Speaking of mud and salt, salt can be just as corrosive to wheelchairs as to cars, so you’ll want to keep your wheelchair clean. Keep a cloth on your porch or near your front door to wipe down the wheelchair when you get in the house. You may not be able to give the chair a really good cleaning until the spring, but regular wipe-downs throughout the winter can extend the life of your chair.

5. Add Snow Tires to Your Wheelchair

Yes, wheelchair snow tires are a real thing, and yes you can swap out tires on your chair, although getting spare tires covered by insurance may be difficult. 

How to add zip ties to wheelchair tires.

An easy and cheap DIY hack is to fasten zip ties to your tires to add traction. Make sure the ends of the ties aren’t facing down toward the underside of the tires, and use as many as you can fit on one tire with about two to three inches between each tie. If your child manually pushes the tires with their hands, then be sure to place the tie ends so they aren’t biting into your child’s fingers.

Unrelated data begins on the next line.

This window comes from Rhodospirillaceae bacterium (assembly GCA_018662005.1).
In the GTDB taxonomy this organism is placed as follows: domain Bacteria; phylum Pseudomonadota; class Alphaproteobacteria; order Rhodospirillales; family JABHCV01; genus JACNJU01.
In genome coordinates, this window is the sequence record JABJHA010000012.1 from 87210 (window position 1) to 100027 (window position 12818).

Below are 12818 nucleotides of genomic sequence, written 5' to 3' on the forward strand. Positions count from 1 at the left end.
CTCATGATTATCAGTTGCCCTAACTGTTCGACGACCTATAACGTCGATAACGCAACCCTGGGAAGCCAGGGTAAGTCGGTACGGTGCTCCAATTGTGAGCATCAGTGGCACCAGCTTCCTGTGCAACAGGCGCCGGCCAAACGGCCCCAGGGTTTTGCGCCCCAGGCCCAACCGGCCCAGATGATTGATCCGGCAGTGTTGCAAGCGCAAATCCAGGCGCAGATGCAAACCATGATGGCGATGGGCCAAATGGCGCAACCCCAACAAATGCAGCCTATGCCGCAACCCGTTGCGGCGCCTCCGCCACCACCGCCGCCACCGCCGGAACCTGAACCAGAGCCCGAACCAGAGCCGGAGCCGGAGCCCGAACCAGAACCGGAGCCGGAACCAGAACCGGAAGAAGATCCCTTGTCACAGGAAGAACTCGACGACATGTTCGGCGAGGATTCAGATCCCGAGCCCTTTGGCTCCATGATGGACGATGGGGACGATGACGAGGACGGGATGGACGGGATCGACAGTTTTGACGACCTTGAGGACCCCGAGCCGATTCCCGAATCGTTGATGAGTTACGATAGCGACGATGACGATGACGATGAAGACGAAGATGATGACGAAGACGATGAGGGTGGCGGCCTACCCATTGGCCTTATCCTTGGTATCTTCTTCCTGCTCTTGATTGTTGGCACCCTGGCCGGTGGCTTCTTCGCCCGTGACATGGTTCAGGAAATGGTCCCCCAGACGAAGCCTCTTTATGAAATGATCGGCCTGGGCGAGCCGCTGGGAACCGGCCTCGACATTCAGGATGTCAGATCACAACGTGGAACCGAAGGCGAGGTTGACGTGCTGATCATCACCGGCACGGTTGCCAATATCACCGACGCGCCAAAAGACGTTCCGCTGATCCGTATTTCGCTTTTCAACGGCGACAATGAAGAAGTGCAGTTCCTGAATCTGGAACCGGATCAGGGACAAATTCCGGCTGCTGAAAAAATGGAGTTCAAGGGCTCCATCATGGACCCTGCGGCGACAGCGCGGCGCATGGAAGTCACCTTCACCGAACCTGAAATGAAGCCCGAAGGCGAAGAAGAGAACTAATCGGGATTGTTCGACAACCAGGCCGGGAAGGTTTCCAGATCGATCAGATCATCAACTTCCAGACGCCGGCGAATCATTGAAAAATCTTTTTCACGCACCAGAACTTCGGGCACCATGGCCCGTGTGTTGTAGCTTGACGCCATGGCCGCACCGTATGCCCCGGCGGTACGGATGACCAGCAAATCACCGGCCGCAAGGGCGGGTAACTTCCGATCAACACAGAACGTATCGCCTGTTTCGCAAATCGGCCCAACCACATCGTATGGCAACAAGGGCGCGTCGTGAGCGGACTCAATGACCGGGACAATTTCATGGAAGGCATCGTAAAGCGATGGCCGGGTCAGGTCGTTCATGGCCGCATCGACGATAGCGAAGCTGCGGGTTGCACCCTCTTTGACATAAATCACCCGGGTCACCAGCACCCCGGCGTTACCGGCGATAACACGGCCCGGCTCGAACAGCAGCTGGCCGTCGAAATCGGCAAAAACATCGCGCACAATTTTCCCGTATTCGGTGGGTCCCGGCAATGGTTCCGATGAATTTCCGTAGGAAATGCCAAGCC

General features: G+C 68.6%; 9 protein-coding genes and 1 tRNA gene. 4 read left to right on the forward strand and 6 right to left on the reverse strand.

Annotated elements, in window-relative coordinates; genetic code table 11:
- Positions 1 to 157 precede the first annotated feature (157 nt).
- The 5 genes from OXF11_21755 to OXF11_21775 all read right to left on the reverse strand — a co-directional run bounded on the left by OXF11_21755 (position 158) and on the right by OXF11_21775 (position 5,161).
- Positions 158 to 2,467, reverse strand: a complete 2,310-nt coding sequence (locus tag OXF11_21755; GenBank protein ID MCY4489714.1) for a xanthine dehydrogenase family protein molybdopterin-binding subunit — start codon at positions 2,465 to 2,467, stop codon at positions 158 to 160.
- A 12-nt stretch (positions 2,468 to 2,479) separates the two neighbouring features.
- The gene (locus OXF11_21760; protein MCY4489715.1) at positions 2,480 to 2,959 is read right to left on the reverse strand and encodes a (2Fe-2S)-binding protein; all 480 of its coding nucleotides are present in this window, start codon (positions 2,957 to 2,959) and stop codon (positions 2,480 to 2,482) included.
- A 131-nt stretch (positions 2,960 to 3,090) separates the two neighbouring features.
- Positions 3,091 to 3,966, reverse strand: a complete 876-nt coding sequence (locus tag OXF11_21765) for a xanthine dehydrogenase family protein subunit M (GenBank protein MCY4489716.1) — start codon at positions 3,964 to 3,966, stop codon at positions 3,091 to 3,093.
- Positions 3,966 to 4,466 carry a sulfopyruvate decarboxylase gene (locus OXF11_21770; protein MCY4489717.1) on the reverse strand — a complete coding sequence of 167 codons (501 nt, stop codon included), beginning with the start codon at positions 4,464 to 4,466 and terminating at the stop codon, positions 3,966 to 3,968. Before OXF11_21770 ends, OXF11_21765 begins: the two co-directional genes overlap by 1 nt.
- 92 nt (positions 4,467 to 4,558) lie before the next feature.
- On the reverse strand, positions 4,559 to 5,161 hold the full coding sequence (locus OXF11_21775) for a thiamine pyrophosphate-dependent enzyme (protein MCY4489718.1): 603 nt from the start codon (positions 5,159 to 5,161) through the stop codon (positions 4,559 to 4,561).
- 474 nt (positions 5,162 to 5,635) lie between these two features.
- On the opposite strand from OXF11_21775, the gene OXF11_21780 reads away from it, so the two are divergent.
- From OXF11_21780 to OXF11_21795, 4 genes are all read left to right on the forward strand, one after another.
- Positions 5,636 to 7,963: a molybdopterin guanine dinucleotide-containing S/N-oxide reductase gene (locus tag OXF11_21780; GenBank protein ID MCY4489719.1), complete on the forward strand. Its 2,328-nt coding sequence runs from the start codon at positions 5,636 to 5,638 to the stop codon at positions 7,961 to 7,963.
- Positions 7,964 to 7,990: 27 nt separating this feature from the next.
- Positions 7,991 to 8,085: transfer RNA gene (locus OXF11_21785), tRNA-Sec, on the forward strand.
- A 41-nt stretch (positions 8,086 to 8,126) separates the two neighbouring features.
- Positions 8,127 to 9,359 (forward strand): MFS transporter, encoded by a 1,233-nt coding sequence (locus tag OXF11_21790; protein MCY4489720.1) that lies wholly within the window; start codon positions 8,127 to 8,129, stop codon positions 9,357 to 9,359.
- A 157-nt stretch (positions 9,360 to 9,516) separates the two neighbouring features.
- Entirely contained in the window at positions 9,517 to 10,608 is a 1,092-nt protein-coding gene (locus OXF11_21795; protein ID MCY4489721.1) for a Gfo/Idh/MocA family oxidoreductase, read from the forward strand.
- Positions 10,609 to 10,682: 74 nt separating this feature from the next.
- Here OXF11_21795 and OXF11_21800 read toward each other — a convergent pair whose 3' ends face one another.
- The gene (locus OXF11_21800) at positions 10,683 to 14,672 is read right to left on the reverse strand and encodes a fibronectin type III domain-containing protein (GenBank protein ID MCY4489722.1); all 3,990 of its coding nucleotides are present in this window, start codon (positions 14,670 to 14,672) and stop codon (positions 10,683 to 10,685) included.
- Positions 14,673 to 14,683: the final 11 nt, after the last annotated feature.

6. Add Non-Slip Tape to Your Ramp

Add anti-slip stair tread to your wheelchair ramp to avoid slippery ramps when it gets icy. Slipping and sliding down a cold ice-covered ramp in the winter is no fun. Do you know what’s even less fun? Trying to push a wheelchair up a slippery ramp with no traction under your feet!

Non-slip tape is easy to add to your ramp, and if you don’t like the look of tape, you can even get clear strips, so the tape isn’t as noticeable.

Battery-Powered Wheel Lights
  • Be cool! Be Seen! Wheel Brightz use 7 feet of 20 Micro LED lights to create a ring of brilliant color that is sure to turn heads and grab attention wherever you go. Make your wheels glow with a circle of spinning light!
  • Wheel Brightz will fit almost any wheel 20″ and over for 48+ hours of light on only 3 AA batteries (not included)! Will NOT work with wheels that have an abnormally low or high number of spokes.